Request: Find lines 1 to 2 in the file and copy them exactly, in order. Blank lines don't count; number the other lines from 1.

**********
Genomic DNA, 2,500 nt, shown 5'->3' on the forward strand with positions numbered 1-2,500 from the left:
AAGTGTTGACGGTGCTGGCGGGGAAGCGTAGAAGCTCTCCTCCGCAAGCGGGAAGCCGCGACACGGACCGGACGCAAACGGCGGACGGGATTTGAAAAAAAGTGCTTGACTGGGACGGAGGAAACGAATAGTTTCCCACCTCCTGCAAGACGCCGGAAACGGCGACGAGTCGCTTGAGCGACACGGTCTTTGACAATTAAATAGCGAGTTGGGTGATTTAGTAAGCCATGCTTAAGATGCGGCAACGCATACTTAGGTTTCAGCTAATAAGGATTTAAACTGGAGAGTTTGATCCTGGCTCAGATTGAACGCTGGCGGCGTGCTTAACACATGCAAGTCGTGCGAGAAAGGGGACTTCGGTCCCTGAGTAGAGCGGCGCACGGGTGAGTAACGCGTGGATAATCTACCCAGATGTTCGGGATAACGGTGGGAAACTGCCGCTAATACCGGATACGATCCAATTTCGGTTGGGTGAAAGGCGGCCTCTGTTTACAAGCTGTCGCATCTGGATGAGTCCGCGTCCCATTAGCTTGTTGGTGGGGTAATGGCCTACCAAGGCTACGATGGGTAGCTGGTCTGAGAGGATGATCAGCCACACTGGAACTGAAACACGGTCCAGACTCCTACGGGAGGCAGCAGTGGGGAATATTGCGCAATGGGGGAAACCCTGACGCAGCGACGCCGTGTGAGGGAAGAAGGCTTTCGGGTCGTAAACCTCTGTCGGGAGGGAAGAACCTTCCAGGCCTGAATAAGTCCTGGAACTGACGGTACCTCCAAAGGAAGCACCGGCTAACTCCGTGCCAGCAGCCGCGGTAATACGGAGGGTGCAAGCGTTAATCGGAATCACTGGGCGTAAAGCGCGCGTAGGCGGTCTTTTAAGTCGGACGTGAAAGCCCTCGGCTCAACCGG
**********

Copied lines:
Genomic DNA, 2,500 nt, shown 5'->3' on the forward strand with positions numbered 1-2,500 from the left:
AAGTGTTGACGGTGCTGGCGGGGAAGCGTAGAAGCTCTCCTCCGCAAGCGGGAAGCCGCGACACGGACCGGACGCAAACGGCGGACGGGATTTGAAAAAAAGTGCTTGACTGGGACGGAGGAAACGAATAGTTTCCCACCTCCTGCAAGACGCCGGAAACGGCGACGAGTCGCTTGAGCGACACGGTCTTTGACAATTAAATAGCGAGTTGGGTGATTTAGTAAGCCATGCTTAAGATGCGGCAACGCATACTTAGGTTTCAGCTAATAAGGATTTAAACTGGAGAGTTTGATCCTGGCTCAGATTGAACGCTGGCGGCGTGCTTAACACATGCAAGTCGTGCGAGAAAGGGGACTTCGGTCCCTGAGTAGAGCGGCGCACGGGTGAGTAACGCGTGGATAATCTACCCAGATGTTCGGGATAACGGTGGGAAACTGCCGCTAATACCGGATACGATCCAATTTCGGTTGGGTGAAAGGCGGCCTCTGTTTACAAGCTGTCGCATCTGGATGAGTCCGCGTCCCATTAGCTTGTTGGTGGGGTAATGGCCTACCAAGGCTACGATGGGTAGCTGGTCTGAGAGGATGATCAGCCACACTGGAACTGAAACACGGTCCAGACTCCTACGGGAGGCAGCAGTGGGGAATATTGCGCAATGGGGGAAACCCTGACGCAGCGACGCCGTGTGAGGGAAGAAGGCTTTCGGGTCGTAAACCTCTGTCGGGAGGGAAGAACCTTCCAGGCCTGAATAAGTCCTGGAACTGACGGTACCTCCAAAGGAAGCACCGGCTAACTCCGTGCCAGCAGCCGCGGTAATACGGAGGGTGCAAGCGTTAATCGGAATCACTGGGCGTAAAGCGCGCGTAGGCGGTCTTTTAAGTCGGACGTGAAAGCCCTCGGCTCAACCGG